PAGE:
Background: Sustained remission is the goal of rheumatoid arthritis (RA) care, and more patients reach and maintain this state on conventional synthetic disease modifying anti-rheumatic drugs (csDMARDs) with treat-to-target strategies. The knowledge about whether csDMARDs can be tapered in RA remission is limited.
Objectives: The primary objective of the study was to assess the effect of tapering of csDMARDs on the risk of flares in RA patients in sustained clinical remission.
Methods: In the open, phase 4, non-inferiority ARCTIC REWIND trial, RA patients in clinical remission for ≥ 12 months on stable csDMARD therapy were randomised to continued stable csDMARD or half dose csDMARD. Patients had to be in DAS remission at inclusion with no swollen joints (of 44). The primary endpoint was the proportion of patients with a disease flare during 12 months (defined as a combination of DAS >1.6, change in DAS >0.6 and ≥2 swollen joints, or the physician and patient agreed that a clinically significant flare had occurred). Patients attended visits every 4 months, with extra visits in case of flares. The non-inferiority margin was 20%, with a predefined superiority test if non-inferiority was not shown. Mixed effect logistic regression was used to test the inferiority null-hypothesis in the per-protocol population. Radiographs at 0 and 12 months were scored by van der Heijde Sharp score (average score of two readers, progression: ≥1 unit change/year). Clinicaltrials.gov NCT01881308.
Results: We enrolled 160 patients, 155 received the allocated treatment strategy. Baseline characteristics were overall well balanced (Table). 78% of patients in the stable csDMARD arm and 84% in the half-dose csDMARD arm used methotrexate monotherapy. In the primary analysis, we observed flares in 6% of patients on stable csDMARD, compared to 25% in the half-dose csDMARD arm, giving a risk difference (95% CI) of 18.3% (7.2% to 29.3%, Fig 1). Non-inferiority could not be claimed, with the results showing superiority of the stable arm over the half-dose arm (Fig 1). Similar results were found in methotrexate monotherapy users. In the stable arm, 2/5 (40%) escalated DMARD medication following the flares, compared to 18/19 (95%) in the tapering arm. No progression of radiographic joint damage was observed in 79.5% of patients on stable DMARDs and 62.7% of those tapering, difference (95% CI) -17.7% (-33.0%, -2.3%, Fig 2E). At 12 months, 92% of patients in the stable and 85% of patients in the tapered arm were in DAS remission (Fig 2C). The frequency of adverse events was 75 in the stable arm and 53 in the tapered arm, with serious adverse events in 2 (2.6%) of patients in the stable and 4 (5.1%, including two serious infections) patients in the tapered arm.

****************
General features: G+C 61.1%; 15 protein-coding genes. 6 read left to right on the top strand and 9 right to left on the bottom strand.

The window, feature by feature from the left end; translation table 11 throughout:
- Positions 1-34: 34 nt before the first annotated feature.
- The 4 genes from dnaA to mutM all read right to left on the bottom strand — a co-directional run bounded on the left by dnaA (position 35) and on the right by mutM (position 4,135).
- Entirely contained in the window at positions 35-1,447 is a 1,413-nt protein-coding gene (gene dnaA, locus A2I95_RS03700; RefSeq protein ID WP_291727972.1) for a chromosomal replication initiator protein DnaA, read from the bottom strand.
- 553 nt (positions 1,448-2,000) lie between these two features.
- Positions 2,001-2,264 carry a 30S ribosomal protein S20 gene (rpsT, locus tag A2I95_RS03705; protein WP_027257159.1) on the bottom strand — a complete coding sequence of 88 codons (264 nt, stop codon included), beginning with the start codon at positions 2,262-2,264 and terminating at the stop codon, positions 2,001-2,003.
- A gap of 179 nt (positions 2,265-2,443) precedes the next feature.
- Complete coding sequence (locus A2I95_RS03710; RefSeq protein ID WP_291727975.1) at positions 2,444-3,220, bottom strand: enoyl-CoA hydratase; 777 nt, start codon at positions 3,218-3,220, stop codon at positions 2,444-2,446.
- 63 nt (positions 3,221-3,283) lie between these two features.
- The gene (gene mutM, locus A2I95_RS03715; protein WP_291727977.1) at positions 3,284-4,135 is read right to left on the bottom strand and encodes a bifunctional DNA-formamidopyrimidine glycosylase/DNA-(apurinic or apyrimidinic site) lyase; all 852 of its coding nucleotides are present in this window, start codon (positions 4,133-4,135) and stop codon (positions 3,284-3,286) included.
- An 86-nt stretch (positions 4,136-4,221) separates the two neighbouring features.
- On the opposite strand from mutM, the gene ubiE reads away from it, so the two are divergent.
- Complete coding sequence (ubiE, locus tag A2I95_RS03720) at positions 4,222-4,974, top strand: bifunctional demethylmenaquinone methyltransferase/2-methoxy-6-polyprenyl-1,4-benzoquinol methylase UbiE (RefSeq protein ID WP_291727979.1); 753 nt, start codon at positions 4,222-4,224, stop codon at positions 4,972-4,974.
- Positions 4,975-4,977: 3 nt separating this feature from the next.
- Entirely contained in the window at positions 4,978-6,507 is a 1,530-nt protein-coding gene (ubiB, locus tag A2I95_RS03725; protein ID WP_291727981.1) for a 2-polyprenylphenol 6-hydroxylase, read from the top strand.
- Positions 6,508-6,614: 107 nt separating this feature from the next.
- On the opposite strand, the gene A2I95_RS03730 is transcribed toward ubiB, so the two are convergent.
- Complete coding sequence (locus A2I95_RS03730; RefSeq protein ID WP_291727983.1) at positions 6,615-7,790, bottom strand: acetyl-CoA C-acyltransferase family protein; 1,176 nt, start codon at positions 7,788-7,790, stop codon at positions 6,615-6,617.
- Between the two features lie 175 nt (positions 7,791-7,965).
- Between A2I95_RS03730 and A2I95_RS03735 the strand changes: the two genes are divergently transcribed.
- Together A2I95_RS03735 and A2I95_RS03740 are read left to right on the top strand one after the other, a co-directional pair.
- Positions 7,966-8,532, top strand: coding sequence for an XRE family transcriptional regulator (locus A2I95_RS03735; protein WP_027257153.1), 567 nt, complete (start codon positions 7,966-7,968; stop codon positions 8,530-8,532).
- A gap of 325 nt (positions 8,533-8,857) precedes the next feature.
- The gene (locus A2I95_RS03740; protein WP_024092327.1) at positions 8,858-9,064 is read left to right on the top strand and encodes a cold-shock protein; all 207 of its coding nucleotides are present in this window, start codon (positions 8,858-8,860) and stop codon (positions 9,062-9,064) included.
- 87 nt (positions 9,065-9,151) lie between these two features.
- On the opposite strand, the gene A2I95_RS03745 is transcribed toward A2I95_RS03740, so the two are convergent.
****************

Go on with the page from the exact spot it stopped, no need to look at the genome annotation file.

Conclusion: In RA patients in sustained remission on csDMARDs, continued csDMARD therapy with stable dosage led to significantly fewer disease activity flares and less frequent radiographic joint damage progression than tapered csDMARD treatment.
Disclosure of Interests: Siri Lillegraven: None declared, Nina Paulshus Sundlisæter: None declared, Anna-Birgitte Aga: None declared, Joe Sexton: None declared, Inge Olsen: None declared, Hallvard Fremstad: None declared, Cristina Spada: None declared, Tor Magne Madland: None declared, Christian A. Høili Consultant of: Novartis, Gunnstein Bakland Consultant of: Novartis, UCB, Åse Lexberg: None declared, Inger Johanne Widding Hansen: None declared, Inger M. Hansen: None declared, Hilde Haukeland Consultant of: Novartis, Maud-Kristine A Ljosa: None declared, Ellen Moholt: None declared, Till Uhlig Consultant of: Lilly, Pfizer, Speakers bureau: Grünenthal, Novartis, Daniel Solomon Grant/research support from: Funding from Abbvie and Amgen unrelated to this work, Désirée van der Heijde Consultant of: AbbVie, Amgen, Astellas, AstraZeneca, BMS, Boehringer Ingelheim, Celgene, Cyxone, Daiichi, Eisai, Eli-Lilly, Galapagos, Gilead Sciences, Inc., Glaxo-Smith-Kline, Janssen, Merck, Novartis, Pfizer, Regeneron, Roche, Sanofi, Takeda, UCB Pharma; Director of Imaging Rheumatology BV, Tore K. Kvien Grant/research support from: Received grants from Abbvie, Hospira/Pfizer, MSD and Roche (not relevant for this abstract)., Consultant of: Have received personal fees from Abbvie, Biogen, BMS, Celltrion, Eli Lily, Hospira/Pfizer, MSD, Novartis, Orion Pharma, Roche, Sandoz, UCB, Sanofi and Mylan (not relevant for this abstract)., Paid instructor for: Have received personal fees from Abbvie, Biogen, BMS, Celltrion, Eli Lily, Hospira/Pfizer, MSD, Novartis, Orion Pharma, Roche, Sandoz, UCB, Sanofi and Mylan (not relevant for this abstract)., Speakers bureau: Have received personal fees from Abbvie, Biogen, BMS, Celltrion, Eli Lily, Hospira/Pfizer, MSD, Novartis, Orion Pharma, Roche, Sandoz, UCB, Sanofi and Mylan (not relevant for this abstract)., Espen A Haavardsholm Grant/research support from: AbbVie, UCB Pharma, Pfizer Inc, MSD Norway, Roche Norway, Consultant of: Pfizer, AbbVie, Janssen-Cilag, Gilead, UCB Pharma, Celgene, Lilly, Paid instructor for: UCB Pharma, Speakers bureau: Pfizer, AbbVie, UCB Pharma, Celgene, Lilly, Roche, MSD
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